D’Shorne says a big problem in the public sector as a whole is poor infrastructure. This is not only having an impact on citizens and business, but on the rest of the public sector too. “The electricity supply is currently causing our liquidity to be at the lowest levels it’s been in the last two to three years. Eighty percent of our customers are sawmills, and as soon as the country enters stage four loadshedding, we start to see losses. Customers can’t take on more logs, because they’re unable to process them,” he explains.

When the country saw stage six loadshedding, SAFCOL was losing money at alarming rates, D’Shorne adds.

This infrastructure challenge stretches to the logistics network, especially for roads, railways and, most recently, the Durban harbour. “The cost to take products to the harbours for export is so high that a lot of our customers have decided it doesn’t make business sense anymore. Upstream, as the raw material provider, we also feel the impact,” D’Shorne says.

Public sector vs. private sector

D’Shorne explains that countrywide challenges like these make it difficult to remain competitive. “Because we’re in forestry, we have to compete with the likes of York Timber, Sappi, Mondi, etc. We get no real benefit from being owned by the state; no bail-outs, no guarantees.”

Adding to the challenge are the constraints of the PFMA (Public Finance Management Act) and the SMF (Significance and Materiality Framework). “The SMF requires that we, as a public entity, have to ask the minister for approval before we can, for example, acquire or dispose of an asset that is more than two percent of our total assets,” he explains. “In a private entity, the board is usually entrusted with this level of decision-making to ensure quick and timely action.”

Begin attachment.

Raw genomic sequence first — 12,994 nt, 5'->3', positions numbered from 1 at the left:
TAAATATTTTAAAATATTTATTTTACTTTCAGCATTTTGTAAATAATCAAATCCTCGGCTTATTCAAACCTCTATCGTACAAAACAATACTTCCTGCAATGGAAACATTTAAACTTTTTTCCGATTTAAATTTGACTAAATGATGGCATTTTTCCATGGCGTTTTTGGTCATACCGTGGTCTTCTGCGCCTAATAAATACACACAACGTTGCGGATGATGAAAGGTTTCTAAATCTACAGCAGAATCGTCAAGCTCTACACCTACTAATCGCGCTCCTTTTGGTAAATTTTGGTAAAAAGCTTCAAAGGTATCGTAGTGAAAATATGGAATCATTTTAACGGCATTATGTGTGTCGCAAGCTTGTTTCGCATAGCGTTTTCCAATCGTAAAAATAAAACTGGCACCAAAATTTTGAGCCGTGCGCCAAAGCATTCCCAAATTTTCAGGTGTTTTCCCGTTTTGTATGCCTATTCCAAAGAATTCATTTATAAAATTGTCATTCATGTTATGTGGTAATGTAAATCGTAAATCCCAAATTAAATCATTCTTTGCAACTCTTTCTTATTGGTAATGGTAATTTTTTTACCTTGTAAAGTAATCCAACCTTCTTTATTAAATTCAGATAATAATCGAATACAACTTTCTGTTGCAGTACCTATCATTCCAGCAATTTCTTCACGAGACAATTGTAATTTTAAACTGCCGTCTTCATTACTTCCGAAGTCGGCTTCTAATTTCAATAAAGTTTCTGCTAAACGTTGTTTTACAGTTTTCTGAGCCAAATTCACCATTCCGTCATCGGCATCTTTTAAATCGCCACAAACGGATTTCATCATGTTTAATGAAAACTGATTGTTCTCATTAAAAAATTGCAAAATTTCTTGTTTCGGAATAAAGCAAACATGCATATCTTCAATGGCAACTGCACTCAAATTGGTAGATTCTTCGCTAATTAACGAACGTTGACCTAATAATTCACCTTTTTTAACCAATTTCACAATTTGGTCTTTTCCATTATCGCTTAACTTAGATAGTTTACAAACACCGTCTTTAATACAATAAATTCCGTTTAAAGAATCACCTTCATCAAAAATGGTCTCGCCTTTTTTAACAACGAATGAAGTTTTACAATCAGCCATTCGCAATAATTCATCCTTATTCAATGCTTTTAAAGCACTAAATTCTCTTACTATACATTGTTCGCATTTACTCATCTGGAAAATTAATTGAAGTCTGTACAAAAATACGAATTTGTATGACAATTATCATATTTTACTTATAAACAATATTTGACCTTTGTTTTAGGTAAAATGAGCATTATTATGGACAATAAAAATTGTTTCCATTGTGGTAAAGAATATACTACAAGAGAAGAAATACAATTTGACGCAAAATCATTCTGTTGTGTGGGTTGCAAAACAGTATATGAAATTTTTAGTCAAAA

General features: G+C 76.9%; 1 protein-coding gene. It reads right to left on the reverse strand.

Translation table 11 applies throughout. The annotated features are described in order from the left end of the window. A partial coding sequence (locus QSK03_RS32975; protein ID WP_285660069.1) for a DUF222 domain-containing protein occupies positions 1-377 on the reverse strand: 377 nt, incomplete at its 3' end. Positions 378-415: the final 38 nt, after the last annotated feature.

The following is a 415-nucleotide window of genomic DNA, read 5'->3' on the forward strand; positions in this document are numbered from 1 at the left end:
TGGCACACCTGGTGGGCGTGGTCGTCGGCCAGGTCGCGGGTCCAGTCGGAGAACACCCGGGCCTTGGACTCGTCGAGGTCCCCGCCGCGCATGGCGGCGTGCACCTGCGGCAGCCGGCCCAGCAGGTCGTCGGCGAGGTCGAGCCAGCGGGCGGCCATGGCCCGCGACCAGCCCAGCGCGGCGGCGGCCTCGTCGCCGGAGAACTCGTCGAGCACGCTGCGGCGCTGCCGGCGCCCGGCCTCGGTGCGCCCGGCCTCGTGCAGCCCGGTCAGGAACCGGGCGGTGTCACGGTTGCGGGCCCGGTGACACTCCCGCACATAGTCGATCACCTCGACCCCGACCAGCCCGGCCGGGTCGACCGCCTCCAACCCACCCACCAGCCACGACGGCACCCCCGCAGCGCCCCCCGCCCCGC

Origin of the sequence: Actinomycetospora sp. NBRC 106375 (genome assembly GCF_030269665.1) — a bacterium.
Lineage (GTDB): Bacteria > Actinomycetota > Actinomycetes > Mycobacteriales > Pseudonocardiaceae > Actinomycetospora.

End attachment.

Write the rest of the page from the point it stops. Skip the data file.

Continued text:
This means that where the private sector can make a decision in a couple of weeks, it takes the public sector numerous months. “We should also be able to leverage our sister SOCs a lot more,” D’Shorne says. “Recently, when I initiated a capital raise for reinvestment in our sawmill complex in Louis Trichardt, I sent out investor packs and brochures to various organisations, including state-owned development funding institutions (DFIs). I’ve already heard back from most other commercial banks that are ready to move forward, whereas the DFI is taking a lot longer because of these kinds of challenges.

“If we can address this bottleneck, the sector can really step up and compete,” D’Shorne says optimistically.

He adds that when he joined the company and read through the PFMA, he realised the principles in it were actually world-class. “After I qualified as a chartered accountant, I spent the first four years as a senior internal auditor at BHP Billiton, where I was responsible for their global internal audits and SOX compliance.”

This has given him the unique insight to understand the potential within the PFMA. “I can understand where it’s coming from, because you want to control a sector where, as a whole, you know there are many things going wrong. But it’s the overregulation that’s killing the compliant entities in the sector,” he cautions.

D’Shorne suggests that the way to go is if the public sector partners with the private sector to also draw on the unique qualities they have. “They have a different work ethic, and some of it may be more capitalistic, but it gets things done. I don’t think the public sector can completely convert to that approach, but we can certainly benefit from picking up best practices.”

He explains that the South African government itself recently stated that the best way it sees to turn things around more efficiently and in a better time frame, is via public and private partnerships.